And then Brett asked me another ‘big question’ about what it is I really want people to know in regards to nutrition and health. My answer is one I still will give and one I’ll likely give for the rest of time. What I really want you to know about nutrition and health is that if you get quiet enough – go deep enough into the forest’s eternal wisdom, and your own—you’ll find you already have the answers to the questions you seek.

To explain this more since the concept can be a little esoteric, I’ll refer to a couple lines from Sajah’s first two chapters:
To begin gathering natura sophia (the intelligence of nature), we must learn to see beyond the limitations our modern world has placed upon our perception and see the living intelligence of the Earth. And this can only be done through gnosis cardiaca—the knowledge of the heart.

and

To truly enter the kingdom of nature we must suspend our rational thought, let go of our knowledge of botany and chemistry, even dispense with our systems of herbalism—for any potential interference of the mind will get in the way of our capacities to directly perceive the intelligence within the plants. To move beyond herbal knowledge and into herbal wisdom, we must tread the pathway down the mind into the inner temple located just inside our chest.

Bringing this back down to earth even a little more, the answers to these big questions don’t come easily, they don’t necessarily just appear when we ask them or when we want them to. There can be many layers to the answers of how to be a better patron of the planet, or how to balance a spiritual life in faith with the goings on of the ‘real world,’ or how to heal – truly heal the body and mind.

Over time, I’m beginning to realize my role here is to educate about true wellness, about true healing, to be more of the guide—the Virgil and/or the Beatrice (though I claim no Godlike abilities)—and no longer the lost and hurting Dante who I was for a long time. To provide encouraging words yes, and recipes to nourish the body yes, and with those working with me clinically, proven scientific strategies to heal root cause imbalances yes. But it’s also to remind you, to remind us, that we also have the answers. That we’re not victims.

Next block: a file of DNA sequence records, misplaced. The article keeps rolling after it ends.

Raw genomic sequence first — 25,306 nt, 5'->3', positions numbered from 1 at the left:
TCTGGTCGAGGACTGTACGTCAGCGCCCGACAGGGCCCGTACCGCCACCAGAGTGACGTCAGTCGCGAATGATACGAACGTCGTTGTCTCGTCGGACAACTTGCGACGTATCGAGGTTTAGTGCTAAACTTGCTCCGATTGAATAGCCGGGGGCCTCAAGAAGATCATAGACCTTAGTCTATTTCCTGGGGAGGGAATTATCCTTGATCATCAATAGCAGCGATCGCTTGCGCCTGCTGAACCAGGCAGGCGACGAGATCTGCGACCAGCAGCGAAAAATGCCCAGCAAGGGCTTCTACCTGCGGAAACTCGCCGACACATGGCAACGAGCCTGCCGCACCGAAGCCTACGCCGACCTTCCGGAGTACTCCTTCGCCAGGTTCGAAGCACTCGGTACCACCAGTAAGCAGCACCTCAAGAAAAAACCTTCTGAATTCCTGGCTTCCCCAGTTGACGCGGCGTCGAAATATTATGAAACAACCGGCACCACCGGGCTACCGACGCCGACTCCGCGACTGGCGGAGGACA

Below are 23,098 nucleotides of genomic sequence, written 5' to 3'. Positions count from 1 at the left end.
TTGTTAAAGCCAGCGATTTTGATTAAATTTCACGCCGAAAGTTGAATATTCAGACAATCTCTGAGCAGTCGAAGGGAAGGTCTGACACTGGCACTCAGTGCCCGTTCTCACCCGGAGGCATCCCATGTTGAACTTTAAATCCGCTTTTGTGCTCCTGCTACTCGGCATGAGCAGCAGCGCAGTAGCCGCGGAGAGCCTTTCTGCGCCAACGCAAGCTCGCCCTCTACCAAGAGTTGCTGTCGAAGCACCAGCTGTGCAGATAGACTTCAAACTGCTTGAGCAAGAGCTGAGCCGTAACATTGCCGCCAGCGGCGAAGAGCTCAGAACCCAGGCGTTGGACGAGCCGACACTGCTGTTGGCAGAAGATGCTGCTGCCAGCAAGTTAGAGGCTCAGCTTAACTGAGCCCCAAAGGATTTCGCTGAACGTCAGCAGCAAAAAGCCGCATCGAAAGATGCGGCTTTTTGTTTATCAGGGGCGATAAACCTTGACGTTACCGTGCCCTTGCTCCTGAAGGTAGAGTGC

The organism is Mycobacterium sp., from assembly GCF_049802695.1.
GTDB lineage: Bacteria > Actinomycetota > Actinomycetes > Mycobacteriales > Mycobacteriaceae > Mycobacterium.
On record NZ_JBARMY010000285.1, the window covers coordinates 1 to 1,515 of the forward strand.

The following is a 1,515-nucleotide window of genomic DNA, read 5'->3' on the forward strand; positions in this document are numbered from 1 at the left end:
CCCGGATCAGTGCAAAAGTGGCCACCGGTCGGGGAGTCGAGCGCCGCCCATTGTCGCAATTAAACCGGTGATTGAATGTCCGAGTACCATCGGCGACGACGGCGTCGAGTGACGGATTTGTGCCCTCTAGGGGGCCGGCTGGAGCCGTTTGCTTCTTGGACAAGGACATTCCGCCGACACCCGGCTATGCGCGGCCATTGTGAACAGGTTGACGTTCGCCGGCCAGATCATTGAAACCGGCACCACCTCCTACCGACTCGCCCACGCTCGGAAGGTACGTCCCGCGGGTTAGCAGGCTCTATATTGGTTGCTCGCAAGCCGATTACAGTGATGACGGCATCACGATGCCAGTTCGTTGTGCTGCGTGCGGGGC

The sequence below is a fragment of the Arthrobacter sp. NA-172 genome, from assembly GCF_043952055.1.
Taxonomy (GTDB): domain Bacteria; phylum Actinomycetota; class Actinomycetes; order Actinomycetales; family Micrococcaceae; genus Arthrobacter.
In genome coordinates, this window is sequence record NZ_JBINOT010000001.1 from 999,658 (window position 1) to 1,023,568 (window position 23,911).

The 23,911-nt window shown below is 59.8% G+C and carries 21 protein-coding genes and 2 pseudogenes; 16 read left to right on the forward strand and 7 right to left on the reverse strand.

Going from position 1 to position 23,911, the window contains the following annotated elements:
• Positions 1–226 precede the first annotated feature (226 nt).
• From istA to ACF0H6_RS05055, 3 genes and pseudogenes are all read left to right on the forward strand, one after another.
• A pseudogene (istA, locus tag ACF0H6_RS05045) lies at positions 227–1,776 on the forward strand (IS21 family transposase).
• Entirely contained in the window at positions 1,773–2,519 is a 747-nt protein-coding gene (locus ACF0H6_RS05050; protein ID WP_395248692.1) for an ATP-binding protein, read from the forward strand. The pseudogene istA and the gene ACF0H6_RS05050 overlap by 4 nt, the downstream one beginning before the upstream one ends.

In every relationship whether it’s with me your nutritionist, your coach, your chiropractor or PT, your family and friends, your life partner, or with the plants in your window box, yard, locally farmed vegetable box, or forest, there’s an opportunity for a two-way conversation, a partnership to come to the answers that are already within you waiting to be revealed.

Maybe that’s the point of this slow down period we’ve been given, for I know it’s not for many millions to suffer. Maybe it’s the time to return to our childlike ways, picking the dandelions and blowing our wishes into the big questions, letting the answers present themselves in their own time and way.

Now for this hearty brunch hash.

You’ll need a hearty, though not heavy, meal to refuel the system after your time in the forest– or wherever you go to dwell in your own big questions and their answers. I’ve shared the recipe over on the Run Journal at Territory Run Co. Get the full article and recipe here.

Golden Fire Cider for times of illness